It’s a week of new beginnings for Countryfile. On Sunday night there’s a special filmed welcome for the dawn of another spring, and also a fond farewell to Ellie Harrison (and her maternity poncho) who’s off to await delivery of her own new arrival. Then on Monday a new sibling joins the Countryfile family – a daytime series offering even more of what the show’s six million audience craves: the British countryside in all its glory.
“Really, the audience don’t seem to be able to get enough, so we’re having to give them more, it’s as simple as that,” says Bill Lyons, the man who has piloted the series to its extraordinary success.
John Craven will feature in the diaries to provide a sense of continuity, but there are new faces as well, including BBC Look North weather presenter Keeley Donovan (below) and radio presenter Margherita Taylor.
Lyons says the new week-long series will be anchored from the New Forest but will spread its reporting wings across the country. “It’s great opportunity over five days to actually share something of the changing of the seasons in rather more depth and breadth than we are usually able to do in a one-hour programme on Sunday night.”
And could it become a regular fixture in the TV schedules? Lyons hopes so. “I would love to think that it would extend all year round because it’s a lovely offering for the audience.”
Lyons has faced some flak from that audience; recent films on domestic violence and on game keeping drew criticism from those tuning in for an affirming fix of the bucolic. He might get some more in coming weeks when the Euro referendum battleground shifts to Sunday nights at 7pm as David Cameron and Boris Johnson take it in turns to argue whether our countryside is best protected by either an in or an out vote.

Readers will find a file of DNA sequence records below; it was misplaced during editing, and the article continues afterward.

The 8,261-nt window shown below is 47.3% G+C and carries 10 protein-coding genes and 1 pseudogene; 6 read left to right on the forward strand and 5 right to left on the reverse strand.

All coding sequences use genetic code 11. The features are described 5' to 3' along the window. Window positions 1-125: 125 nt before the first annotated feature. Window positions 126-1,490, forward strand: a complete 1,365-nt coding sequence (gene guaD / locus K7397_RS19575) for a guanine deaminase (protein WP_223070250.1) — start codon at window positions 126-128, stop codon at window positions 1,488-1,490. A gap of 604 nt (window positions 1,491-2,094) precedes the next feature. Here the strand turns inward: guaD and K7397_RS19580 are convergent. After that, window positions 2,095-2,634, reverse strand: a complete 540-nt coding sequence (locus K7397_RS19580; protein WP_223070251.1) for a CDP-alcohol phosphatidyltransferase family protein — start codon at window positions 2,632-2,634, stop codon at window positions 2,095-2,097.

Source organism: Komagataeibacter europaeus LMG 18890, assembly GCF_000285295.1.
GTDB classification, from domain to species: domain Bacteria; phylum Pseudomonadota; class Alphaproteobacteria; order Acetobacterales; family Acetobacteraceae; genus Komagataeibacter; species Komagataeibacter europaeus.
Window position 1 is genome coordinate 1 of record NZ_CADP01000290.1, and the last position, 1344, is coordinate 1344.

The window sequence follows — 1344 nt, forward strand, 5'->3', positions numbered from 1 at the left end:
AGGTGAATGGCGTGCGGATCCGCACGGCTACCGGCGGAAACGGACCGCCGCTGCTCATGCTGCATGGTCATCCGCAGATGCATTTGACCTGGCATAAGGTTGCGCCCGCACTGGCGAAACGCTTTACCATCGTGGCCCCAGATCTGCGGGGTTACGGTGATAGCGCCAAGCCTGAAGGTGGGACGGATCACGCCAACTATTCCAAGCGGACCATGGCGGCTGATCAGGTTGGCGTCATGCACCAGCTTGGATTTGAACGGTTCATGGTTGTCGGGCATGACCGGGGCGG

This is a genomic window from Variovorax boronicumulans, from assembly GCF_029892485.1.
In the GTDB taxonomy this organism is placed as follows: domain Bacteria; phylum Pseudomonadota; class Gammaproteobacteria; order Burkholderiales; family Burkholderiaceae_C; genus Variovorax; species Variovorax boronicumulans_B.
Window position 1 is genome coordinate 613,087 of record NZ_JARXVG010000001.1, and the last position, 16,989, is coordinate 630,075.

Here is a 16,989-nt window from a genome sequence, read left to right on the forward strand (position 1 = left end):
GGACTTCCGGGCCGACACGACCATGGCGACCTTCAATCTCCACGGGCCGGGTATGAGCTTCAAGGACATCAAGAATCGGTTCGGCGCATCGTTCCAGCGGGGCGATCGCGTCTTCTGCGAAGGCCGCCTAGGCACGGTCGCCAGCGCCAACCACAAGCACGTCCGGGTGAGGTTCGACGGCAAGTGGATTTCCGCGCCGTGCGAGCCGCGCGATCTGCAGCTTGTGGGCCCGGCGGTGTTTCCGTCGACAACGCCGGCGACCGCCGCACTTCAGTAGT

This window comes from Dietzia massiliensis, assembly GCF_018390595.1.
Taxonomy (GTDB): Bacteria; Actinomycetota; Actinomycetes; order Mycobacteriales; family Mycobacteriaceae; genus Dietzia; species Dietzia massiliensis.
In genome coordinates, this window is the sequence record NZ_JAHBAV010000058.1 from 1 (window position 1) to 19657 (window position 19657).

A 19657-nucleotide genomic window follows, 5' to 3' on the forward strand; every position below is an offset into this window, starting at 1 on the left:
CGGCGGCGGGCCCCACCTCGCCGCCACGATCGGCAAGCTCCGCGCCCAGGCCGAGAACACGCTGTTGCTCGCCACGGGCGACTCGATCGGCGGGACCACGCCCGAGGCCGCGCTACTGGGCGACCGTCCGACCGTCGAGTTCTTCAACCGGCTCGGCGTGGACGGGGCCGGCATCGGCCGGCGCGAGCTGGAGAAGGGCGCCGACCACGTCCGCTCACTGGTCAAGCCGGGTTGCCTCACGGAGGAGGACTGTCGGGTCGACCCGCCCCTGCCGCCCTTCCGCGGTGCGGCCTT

Given the size and makeup of the Countryfile constituency it’s easy to see why these two political heavyweights would want to pitch directly to it.
Lyons doesn’t disagree with one commentator’s view that Countryfile is the most political programme on TV.
“Do I agree that it’s political? Yes, I do, but it’s notbecause we set out to be political but because the territory we occupy, the countryside itself, can’t help but have political heft to it.
“If you go back before the dissolution of the monasteries and right the way through the enclosure acts of the 18th 19th centuries, right the way through to the ‘right to roam’ in the 20th century and all that. Territory, countryside, property, is all to do with politics. And it’s not simply a dry political thing, it’s because people feel passionately about their countryside. Politics combined with passion equals interesting stories, interesting journalism – that’s what we try to do.”
Lyons is also convinced of the reasons for his show’s popularity. Yes, it’s to do with an innate love of the countryside – a relationship that many of us are perhaps estranged from. But also what the programme represents.
“For me what underpins its success is the fact that this is a public service programme. Its ethos is public service. If you had to invent Countryfile now for the commercial market it would look nothing like what we do now and it wouldn’t be successful. It is the product of its history with the BBC and of its public service values. And the audience loves it for that. That’s important. “